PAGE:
Performance related musculoskeletal disorders (PRMDs) are a frequent reality for practicing musicians. Many aspects of the bassoon make bassoon players particularly susceptible to PRMDs. This thesis explored the prevalence of PRMDs among bassoon players and assessed the frequency, types, and locations of PRMDs. Also identified were treatments used for PRMDs, contributing factors to PRMD development, and the perceptions of the bassoon community regarding PRMDs.
The International Bassoonist Questionnaire was distributed via the World Wide Web
(n = 166, 58% male, 42% female). Eighty-six percent of bassoon players reported PRMDs. Pain was the most common PRMD symptom reported (78%). Females reported PRMDs (96%) more frequently than males (78%). Younger bassoon players reported more PRMDs.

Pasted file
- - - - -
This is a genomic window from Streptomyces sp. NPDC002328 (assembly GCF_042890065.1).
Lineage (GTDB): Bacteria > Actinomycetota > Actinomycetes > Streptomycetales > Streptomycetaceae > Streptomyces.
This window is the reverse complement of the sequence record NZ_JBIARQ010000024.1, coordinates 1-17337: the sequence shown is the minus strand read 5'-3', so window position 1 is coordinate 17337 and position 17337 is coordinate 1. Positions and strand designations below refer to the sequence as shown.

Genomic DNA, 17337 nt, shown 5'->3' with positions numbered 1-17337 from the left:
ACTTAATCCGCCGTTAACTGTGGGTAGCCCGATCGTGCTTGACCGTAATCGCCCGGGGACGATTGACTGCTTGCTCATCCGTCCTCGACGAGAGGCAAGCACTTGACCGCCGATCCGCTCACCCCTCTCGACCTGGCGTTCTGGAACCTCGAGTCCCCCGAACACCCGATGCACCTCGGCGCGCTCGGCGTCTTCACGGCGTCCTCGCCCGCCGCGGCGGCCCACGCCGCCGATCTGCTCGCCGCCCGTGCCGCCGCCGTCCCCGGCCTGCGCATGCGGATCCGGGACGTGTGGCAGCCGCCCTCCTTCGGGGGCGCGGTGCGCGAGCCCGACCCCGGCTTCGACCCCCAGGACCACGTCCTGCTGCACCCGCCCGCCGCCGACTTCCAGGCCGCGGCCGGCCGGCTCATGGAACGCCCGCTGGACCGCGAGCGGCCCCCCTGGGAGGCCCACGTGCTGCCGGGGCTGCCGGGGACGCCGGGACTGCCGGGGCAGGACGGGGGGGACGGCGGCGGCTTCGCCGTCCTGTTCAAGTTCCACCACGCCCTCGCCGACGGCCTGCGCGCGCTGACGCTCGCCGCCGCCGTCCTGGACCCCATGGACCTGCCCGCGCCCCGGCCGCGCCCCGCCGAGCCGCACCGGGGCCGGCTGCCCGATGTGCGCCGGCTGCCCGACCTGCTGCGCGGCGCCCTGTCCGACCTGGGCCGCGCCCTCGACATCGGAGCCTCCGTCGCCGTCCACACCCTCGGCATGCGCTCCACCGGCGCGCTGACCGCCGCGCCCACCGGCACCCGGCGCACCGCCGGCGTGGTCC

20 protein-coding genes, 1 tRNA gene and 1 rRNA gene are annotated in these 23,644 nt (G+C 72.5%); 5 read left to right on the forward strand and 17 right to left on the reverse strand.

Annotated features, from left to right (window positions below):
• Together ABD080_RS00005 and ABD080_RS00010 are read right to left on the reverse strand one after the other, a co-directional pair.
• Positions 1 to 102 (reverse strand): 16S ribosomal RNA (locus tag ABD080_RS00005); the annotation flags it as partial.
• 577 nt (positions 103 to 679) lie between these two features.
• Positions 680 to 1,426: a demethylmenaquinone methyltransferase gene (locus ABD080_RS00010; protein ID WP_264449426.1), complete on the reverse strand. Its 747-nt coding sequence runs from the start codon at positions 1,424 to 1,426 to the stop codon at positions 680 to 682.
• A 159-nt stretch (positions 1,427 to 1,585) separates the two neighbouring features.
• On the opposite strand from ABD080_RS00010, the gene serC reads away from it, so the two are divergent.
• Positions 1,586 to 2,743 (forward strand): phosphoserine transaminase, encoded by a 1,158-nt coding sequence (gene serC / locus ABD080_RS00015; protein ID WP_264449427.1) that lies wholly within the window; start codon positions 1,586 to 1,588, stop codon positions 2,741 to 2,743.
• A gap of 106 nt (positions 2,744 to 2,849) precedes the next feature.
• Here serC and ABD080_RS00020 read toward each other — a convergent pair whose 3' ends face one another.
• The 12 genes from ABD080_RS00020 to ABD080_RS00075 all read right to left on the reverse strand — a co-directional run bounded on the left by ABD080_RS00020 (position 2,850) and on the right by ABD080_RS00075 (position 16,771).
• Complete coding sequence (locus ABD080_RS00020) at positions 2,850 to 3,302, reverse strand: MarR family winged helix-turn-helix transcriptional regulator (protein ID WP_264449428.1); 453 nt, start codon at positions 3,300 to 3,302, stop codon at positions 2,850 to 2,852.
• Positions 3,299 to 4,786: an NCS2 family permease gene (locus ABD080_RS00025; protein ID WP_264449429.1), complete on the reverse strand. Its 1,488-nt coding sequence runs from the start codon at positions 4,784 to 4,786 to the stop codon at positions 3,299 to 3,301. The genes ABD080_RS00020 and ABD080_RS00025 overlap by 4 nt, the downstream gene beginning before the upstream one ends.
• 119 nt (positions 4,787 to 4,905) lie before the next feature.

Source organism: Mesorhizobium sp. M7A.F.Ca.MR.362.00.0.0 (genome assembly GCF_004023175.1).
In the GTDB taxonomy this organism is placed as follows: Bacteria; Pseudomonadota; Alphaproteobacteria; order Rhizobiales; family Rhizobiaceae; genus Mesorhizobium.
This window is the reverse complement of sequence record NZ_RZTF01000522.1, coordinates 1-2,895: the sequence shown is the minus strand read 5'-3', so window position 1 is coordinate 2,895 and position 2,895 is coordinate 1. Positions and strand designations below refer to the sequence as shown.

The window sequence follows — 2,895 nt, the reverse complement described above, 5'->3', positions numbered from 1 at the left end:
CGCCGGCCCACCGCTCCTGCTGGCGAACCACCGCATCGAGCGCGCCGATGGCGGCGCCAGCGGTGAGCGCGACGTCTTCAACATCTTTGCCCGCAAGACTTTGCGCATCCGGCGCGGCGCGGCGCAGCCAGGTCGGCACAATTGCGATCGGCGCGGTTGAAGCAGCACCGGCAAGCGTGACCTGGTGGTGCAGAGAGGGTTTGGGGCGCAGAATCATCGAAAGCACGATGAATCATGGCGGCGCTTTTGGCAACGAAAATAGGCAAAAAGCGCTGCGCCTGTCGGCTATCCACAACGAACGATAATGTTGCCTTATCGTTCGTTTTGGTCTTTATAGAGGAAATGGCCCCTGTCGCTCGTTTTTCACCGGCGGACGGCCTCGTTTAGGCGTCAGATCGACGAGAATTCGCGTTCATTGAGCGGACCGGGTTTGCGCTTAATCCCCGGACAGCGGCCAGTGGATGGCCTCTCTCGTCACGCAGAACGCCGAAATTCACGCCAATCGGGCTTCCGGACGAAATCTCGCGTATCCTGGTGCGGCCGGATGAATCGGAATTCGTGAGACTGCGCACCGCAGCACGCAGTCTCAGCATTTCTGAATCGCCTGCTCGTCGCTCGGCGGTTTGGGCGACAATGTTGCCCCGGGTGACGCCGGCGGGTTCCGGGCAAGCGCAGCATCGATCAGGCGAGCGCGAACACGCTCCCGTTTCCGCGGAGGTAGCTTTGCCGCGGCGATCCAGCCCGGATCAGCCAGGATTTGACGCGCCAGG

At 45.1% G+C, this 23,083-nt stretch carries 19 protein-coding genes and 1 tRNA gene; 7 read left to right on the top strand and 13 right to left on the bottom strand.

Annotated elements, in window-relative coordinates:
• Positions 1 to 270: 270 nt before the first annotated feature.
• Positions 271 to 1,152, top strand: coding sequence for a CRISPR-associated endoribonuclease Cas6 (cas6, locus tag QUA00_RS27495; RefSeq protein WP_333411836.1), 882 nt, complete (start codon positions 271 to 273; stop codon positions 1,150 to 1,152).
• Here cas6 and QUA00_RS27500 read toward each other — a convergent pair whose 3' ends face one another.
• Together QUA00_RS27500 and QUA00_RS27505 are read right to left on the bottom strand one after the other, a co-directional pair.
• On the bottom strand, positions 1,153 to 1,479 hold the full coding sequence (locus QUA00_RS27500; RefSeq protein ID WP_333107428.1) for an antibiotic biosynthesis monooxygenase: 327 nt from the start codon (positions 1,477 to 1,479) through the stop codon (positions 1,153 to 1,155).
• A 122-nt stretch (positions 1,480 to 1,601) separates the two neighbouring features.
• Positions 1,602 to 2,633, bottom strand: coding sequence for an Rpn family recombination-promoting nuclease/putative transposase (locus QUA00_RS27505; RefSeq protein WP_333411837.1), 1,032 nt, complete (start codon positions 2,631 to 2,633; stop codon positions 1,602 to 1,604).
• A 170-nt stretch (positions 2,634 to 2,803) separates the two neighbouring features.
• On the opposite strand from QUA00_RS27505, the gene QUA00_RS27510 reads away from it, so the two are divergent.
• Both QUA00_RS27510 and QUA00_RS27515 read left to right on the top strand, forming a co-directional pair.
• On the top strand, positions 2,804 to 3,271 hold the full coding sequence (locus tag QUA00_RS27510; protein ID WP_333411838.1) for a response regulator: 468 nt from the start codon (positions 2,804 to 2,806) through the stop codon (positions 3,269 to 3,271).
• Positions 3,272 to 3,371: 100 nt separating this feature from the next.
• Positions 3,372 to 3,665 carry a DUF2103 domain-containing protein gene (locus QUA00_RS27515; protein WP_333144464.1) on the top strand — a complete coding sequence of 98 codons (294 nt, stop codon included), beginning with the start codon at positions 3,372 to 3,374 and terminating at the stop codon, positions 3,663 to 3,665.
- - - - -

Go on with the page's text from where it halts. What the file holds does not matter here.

Most bassoon players (88%) were attempting to treat their PRMDs. The most common self-administered treatments were rest (60%) and reducing playing time (53%). Bassoonists attributed the cause of PRMDs to “long hours of practice” and “sudden increase in playing time.”
Bassoon players felt strongly that the medical profession did not know how to treat a bassoon related injury. They believed that a knowledgeable teacher was the best resource against the onset of PRMDs even though technical aspects of playing were not identified as significant contributors to PRMDs. The bassoon playing population needs more information about PRMDs in order to develop treatment and prevention strategies.